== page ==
As scientists, it is very easy for us to focus on the biological details of an illness like ME/CFS and forget about the patients themselves. Hence the value of studies such as that by Eva Stormorken at the University of Oslo and Prof. Leonard Jason at DePaul University in Chicago, who in 2015 looked at the experiences of patients with post-infectious fatigue syndrome (PIFS).

PIFS can be considered a subtype of ME/CFS where symptoms develop following a definite infection. In this case, patients were infected with the parasite, Giardia lamblia, which had contaminated the water supply in Bergen, Norway.

This parasite causes diarrhoea and other intestinal problems, and can generally be treated with antibiotics. But some individuals develop persistent tiredness, and following the Norwegian outbreak a number reported severe fatigue for several years and were subsequently diagnosed with PIFS.

Eva and her team interviewed 26 of these patients, and found that ‘fatigue’ did not fully capture their experience of the illness. They also described emotional fatigue, cognitive problems, and a flare-up of symptoms following overexertion, as well as many other problems.

The group has now followed up this work by looking at how these patients’ experience of PIFS changed as it developed over the four years following their initial infection. The paper, published in BMC Family Practice, is available to download in its entirety and is well worth reading for its insights.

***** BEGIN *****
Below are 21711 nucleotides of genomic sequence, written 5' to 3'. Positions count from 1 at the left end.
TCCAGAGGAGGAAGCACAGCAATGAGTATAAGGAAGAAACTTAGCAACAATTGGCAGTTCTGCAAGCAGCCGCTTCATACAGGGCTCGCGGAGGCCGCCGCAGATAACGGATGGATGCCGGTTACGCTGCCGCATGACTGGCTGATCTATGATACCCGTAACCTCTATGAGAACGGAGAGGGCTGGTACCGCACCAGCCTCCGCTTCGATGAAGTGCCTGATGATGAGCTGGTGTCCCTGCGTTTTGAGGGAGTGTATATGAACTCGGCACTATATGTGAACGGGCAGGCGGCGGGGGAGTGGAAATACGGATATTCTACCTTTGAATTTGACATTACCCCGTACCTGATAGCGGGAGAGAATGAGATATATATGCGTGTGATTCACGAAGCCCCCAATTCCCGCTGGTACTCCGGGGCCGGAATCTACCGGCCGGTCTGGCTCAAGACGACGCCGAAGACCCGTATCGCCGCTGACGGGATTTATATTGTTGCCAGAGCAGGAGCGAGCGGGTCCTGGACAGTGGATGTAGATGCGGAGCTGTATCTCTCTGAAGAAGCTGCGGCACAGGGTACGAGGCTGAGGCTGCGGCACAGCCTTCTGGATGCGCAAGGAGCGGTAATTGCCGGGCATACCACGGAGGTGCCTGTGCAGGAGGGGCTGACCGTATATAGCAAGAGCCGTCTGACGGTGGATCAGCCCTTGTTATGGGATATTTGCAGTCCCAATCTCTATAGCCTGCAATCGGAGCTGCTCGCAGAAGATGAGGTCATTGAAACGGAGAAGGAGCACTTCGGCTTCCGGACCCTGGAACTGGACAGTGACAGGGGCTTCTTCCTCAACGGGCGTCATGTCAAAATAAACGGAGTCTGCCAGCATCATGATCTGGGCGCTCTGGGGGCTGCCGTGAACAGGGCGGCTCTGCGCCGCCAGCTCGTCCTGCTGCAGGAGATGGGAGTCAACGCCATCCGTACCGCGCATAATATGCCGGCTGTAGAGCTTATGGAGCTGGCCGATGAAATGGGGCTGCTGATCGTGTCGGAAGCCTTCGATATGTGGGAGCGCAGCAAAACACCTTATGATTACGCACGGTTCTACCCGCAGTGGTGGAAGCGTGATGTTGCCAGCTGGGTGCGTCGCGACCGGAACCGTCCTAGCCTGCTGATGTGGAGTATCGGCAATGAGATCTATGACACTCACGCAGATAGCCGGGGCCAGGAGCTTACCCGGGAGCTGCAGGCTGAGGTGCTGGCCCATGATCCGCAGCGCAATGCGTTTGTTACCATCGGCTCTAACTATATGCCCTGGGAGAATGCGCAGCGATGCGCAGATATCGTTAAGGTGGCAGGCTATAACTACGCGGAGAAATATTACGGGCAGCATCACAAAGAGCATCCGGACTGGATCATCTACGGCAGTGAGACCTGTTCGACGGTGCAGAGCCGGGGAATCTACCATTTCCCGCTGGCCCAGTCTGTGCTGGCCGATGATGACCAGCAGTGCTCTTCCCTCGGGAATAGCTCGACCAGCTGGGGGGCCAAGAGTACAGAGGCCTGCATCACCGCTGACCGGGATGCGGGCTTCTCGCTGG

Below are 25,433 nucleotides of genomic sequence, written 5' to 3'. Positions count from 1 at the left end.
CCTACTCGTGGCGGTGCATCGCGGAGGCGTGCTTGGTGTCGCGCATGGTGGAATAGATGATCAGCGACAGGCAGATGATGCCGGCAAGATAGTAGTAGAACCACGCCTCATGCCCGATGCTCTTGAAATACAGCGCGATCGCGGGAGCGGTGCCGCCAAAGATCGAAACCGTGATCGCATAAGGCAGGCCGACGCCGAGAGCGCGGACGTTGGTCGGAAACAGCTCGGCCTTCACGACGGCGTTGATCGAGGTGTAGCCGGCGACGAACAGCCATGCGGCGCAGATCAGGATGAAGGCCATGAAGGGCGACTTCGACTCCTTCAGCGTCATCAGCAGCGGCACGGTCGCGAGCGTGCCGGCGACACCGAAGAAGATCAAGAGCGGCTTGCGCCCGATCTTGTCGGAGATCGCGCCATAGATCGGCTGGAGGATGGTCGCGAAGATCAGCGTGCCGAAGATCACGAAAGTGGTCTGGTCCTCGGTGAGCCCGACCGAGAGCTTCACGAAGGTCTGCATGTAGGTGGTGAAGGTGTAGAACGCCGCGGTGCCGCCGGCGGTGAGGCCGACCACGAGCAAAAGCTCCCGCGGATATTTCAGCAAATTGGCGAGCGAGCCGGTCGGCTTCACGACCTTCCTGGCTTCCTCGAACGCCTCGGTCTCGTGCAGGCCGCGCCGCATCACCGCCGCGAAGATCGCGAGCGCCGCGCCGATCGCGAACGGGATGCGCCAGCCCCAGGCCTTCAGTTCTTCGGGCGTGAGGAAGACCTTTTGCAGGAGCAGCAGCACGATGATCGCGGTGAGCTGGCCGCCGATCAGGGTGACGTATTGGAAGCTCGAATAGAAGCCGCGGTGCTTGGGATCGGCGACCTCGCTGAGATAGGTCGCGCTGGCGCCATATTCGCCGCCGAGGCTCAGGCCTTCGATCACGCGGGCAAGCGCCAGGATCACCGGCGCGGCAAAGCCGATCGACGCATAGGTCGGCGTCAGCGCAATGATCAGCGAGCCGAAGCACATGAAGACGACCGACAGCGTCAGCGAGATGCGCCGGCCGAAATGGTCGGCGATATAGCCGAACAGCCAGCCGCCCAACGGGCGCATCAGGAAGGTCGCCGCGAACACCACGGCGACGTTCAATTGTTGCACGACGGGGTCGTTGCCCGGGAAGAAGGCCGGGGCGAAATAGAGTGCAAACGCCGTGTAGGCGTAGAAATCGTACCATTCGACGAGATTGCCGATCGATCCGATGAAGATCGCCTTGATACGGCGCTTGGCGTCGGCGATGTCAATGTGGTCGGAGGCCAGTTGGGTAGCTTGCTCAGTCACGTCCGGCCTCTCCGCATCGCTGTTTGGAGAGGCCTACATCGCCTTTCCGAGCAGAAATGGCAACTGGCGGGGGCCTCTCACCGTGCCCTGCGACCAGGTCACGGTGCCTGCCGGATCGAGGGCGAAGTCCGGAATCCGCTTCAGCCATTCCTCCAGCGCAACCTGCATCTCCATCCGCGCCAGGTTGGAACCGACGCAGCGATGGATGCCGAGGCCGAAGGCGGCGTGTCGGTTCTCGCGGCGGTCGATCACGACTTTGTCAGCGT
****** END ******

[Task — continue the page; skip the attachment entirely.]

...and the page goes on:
In-depth interviews were conducted, lasting up to two hours, in which the participants were asked to describe their life over the four years since they had become ill, including how the condition affected their work, studies, leisure activities and everyday life.

Essentially, people went through five overlapping phases.

In the first, prodromal phase, from being healthy and living ordinary lives, patients began to experience the diarrhoea and intestinal symptoms that characterise infection with the Giardia parasite. Once they had been diagnosed and treated to cure the infection, severe fatigue developed over weeks or months.

Individuals then entered a downward phase with a continuous decline in physical, cognitive and emotional function – “a dramatic change in health” they had never experienced before. New symptoms started to appear affecting several body symptoms, and patients had to stop fulltime work or study, some even becoming housebound or bedridden.

Eventually, this downward trajectory eased and people entered the turning phase, with their health at an all-time low, and unable to have much social interaction or fulfil family responsibilities.

And then, gradually, patients found they had fewer symptoms and a bit more energy, and were able to go for a walk or communicate with others better than they had. This upward phase was often slow, and there could be relapses, but functional ability did improve to a greater or lesser extent.

As they entered the chronic phase, around a third of patients had improved to the extent that they were able to work or study part-time. However, the rest still could not work, and a few continued to be severely disabled with very little improvement. People found that some symptoms improved while others stayed the same, and they described a period of struggling to find their limits.

The conclusion of this paper is that the needs of these people were not met. The progression of their illness into severe disability could perhaps have been altered sooner with earlier diagnosis and intervention, and better recognition and understanding of the condition.

This may seem like depressing reading, but it is essential that the real, lived experiences of people with PIFS and ME/CFS be understood and taken seriously, and this article provides valuable insights into this important area.